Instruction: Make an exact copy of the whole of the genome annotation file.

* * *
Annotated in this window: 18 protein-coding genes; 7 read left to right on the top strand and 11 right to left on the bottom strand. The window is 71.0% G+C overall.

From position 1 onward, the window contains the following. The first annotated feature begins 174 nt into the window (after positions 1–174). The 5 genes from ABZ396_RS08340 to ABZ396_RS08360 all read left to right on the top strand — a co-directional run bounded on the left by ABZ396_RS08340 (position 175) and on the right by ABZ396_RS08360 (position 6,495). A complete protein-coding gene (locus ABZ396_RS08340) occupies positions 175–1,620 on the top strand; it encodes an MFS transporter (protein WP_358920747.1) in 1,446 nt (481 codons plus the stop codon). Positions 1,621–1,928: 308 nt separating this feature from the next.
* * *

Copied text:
Annotated in this window: 18 protein-coding genes; 7 read left to right on the top strand and 11 right to left on the bottom strand. The window is 71.0% G+C overall.

From position 1 onward, the window contains the following. The first annotated feature begins 174 nt into the window (after positions 1–174). The 5 genes from ABZ396_RS08340 to ABZ396_RS08360 all read left to right on the top strand — a co-directional run bounded on the left by ABZ396_RS08340 (position 175) and on the right by ABZ396_RS08360 (position 6,495). A complete protein-coding gene (locus ABZ396_RS08340) occupies positions 175–1,620 on the top strand; it encodes an MFS transporter (protein WP_358920747.1) in 1,446 nt (481 codons plus the stop codon). Positions 1,621–1,928: 308 nt separating this feature from the next.